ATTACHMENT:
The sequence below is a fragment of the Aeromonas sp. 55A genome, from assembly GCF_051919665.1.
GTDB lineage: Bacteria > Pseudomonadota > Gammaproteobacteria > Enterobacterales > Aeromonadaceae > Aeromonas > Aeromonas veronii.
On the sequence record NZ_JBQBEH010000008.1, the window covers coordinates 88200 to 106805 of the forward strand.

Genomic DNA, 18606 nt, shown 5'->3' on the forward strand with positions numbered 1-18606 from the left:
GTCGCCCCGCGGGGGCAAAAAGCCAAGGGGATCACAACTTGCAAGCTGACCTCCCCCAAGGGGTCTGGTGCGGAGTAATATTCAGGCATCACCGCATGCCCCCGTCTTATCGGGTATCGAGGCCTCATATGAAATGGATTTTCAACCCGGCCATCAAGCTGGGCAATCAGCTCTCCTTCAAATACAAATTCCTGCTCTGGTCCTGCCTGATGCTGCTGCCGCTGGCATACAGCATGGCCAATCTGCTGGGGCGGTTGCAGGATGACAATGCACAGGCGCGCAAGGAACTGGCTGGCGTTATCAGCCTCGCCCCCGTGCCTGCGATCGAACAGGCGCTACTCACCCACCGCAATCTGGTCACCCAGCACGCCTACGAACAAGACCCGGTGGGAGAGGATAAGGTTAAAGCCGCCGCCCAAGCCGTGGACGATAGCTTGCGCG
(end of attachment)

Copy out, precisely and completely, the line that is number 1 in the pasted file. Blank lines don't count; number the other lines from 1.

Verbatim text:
The sequence below is a fragment of the Aeromonas sp. 55A genome, from assembly GCF_051919665.1.